In the event of a deal, Goldman Sachs say we "should see GBP around 5% stronger vs. EUR and USD."

Lock in Sterling's current levels ahead of potential declines: Get up to 5% more foreign exchange for international payments by using a specialist provider to get closer to the real market rate and avoid the gaping spreads charged by your bank when providing currency. Learn more here

Conservative Party Conference no Longer the Major Headline Risk it Once Was

Foreign exchange analysts will now be counting the upcoming Conservative  conferences as the next major event to watch. Importantly, Theresa May's hand will certainly be strengthened heading into conference owing her adoption of a more combative stance towards the E.U.

May's media address on Friday went down well with party members and the prospect of any leadership challenge is greatly diminished, particularly if the U.K. say their preferred deal is a Canada-style one.

Therefore, downside risks to Sterling from political developments are greatly reduced.

"But clarity will only come following the October and (likely) November EU summits and subsequent parliamentary votes," warn Goldman Sachs.

Goldman Sachs say those with an interest in Sterling should fade an excessive moves in the currency - i.e. don't panic as there is unlikely to be any major development in Brexit negotiations until negotiation deadlines are in sight.

Recent volatility "is a reminder that until we see a deal, fading both excessive optimism and pessimism in GBP is the best short-term strategy," say Goldman Sachs.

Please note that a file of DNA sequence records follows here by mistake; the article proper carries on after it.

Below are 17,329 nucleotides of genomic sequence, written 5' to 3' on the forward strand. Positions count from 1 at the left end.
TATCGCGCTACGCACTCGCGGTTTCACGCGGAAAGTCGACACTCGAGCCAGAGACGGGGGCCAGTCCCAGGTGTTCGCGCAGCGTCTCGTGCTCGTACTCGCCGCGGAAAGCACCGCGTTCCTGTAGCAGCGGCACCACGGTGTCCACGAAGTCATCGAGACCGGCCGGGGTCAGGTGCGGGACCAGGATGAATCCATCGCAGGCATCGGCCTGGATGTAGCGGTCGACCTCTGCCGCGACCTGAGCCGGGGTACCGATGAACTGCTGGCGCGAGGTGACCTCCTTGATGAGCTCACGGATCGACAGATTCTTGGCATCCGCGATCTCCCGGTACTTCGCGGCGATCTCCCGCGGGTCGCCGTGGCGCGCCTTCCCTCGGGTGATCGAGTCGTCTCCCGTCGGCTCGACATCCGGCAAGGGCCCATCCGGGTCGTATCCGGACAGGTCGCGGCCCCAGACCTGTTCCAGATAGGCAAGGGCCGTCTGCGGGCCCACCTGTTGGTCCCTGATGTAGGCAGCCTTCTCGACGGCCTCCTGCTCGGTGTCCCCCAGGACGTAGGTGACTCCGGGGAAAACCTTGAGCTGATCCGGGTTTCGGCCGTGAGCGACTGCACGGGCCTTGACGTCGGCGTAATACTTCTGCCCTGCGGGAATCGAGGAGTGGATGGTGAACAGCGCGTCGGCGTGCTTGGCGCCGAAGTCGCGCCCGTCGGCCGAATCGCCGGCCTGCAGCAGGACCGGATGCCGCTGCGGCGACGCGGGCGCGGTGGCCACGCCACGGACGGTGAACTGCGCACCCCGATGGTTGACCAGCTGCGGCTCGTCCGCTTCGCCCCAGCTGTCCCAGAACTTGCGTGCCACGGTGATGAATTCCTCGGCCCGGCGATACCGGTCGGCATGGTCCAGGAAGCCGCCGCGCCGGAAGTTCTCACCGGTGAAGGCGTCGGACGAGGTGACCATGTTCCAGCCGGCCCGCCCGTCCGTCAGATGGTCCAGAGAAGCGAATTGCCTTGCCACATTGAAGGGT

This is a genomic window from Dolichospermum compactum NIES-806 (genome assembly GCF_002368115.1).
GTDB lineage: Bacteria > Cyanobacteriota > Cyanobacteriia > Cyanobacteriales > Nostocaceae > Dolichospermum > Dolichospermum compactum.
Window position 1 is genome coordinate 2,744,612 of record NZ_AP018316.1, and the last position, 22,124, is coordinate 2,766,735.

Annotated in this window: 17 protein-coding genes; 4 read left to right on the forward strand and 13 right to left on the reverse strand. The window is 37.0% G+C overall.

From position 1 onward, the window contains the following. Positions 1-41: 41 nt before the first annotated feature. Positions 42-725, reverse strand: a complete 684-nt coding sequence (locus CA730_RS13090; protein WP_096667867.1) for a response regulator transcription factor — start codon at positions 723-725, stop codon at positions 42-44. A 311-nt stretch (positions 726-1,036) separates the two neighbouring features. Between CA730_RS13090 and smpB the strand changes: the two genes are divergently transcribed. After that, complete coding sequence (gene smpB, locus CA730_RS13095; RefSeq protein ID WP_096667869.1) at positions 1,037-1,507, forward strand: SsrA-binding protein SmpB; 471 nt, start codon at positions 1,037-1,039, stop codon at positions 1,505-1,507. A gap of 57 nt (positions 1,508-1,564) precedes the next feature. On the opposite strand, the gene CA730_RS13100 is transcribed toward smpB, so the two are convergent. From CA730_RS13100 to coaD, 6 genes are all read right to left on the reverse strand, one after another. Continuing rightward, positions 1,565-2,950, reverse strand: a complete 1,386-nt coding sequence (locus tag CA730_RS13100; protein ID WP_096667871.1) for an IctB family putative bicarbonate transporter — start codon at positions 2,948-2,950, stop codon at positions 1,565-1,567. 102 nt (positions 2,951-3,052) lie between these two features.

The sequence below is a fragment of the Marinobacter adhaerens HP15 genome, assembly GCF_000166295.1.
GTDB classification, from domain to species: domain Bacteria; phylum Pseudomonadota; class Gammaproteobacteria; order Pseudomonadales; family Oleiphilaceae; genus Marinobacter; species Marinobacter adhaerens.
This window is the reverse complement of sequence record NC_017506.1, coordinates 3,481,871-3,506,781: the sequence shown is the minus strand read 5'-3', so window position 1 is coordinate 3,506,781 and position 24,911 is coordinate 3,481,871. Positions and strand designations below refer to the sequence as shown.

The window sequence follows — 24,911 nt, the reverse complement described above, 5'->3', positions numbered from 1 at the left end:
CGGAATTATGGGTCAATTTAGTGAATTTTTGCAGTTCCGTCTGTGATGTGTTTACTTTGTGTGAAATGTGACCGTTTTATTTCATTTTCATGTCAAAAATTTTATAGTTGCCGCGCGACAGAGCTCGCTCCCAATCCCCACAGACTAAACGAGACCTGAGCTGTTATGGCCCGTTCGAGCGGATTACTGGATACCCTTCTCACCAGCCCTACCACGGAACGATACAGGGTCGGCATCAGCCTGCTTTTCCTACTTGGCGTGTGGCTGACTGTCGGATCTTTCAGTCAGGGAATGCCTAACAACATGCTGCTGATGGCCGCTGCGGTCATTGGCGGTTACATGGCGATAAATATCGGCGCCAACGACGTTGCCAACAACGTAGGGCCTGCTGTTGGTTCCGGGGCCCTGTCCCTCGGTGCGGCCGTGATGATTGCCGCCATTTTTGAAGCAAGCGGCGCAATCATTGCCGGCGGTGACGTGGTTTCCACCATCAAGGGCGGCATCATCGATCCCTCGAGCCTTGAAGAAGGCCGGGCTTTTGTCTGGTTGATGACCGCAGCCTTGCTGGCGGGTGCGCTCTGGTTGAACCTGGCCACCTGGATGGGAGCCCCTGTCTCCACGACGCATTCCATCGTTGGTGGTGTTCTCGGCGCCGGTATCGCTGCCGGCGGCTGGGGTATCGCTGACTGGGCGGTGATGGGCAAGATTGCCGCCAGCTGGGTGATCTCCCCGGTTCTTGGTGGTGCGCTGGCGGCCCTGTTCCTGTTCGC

No Deal Could see Pound Fall 10%

While a wait-and-see approach to Brexit negotiations is perhaps the most sensible approach to Sterling over coming weeks, foreign exchange participants and businesses will continue to buy downside protection against a major decline in the event of talks ultimately failing.

The downside risks to Sterling remain substantial in the event of a 'no deal'.

"The political environment at Westminster is fraught, and a breakdown of negotiations cannot be ruled out," says Adrian Paul, a foreign exchange strategist with Goldman Sachs in London

"If it were to happen, our FX strategists argue that a combination of heightened uncertainty and prospective adjustment could precipitate a 10% nominal Sterling depreciation in the first six months," adds Paul.

According to Goldman Sachs, if the UK were to leave the EU with 'no deal', two factors would be likely to precipitate a sharp depreciation in the Sterling exchange rate:

First, greater uncertainty would raise the risk premium embedded in Sterling assets.

Second, the UK would begin trading with the EU on the basis of WTO tariff rules.


Goldman Sachs 12 Month Forecasts for the Pound

On a 12 month horizon, Goldman Sachs forecast the Pound-to-Euro exchange rate to be at 1.11.

The Pound-to-Dollar exchange rate is forecast to be at 1.39.

Lock in Sterling's current levels ahead of potential declines: Get up to 5% more foreign exchange for international payments by using a specialist provider to get closer to the real market rate and avoid the gaping spreads charged by your bank when providing currency. Learn more here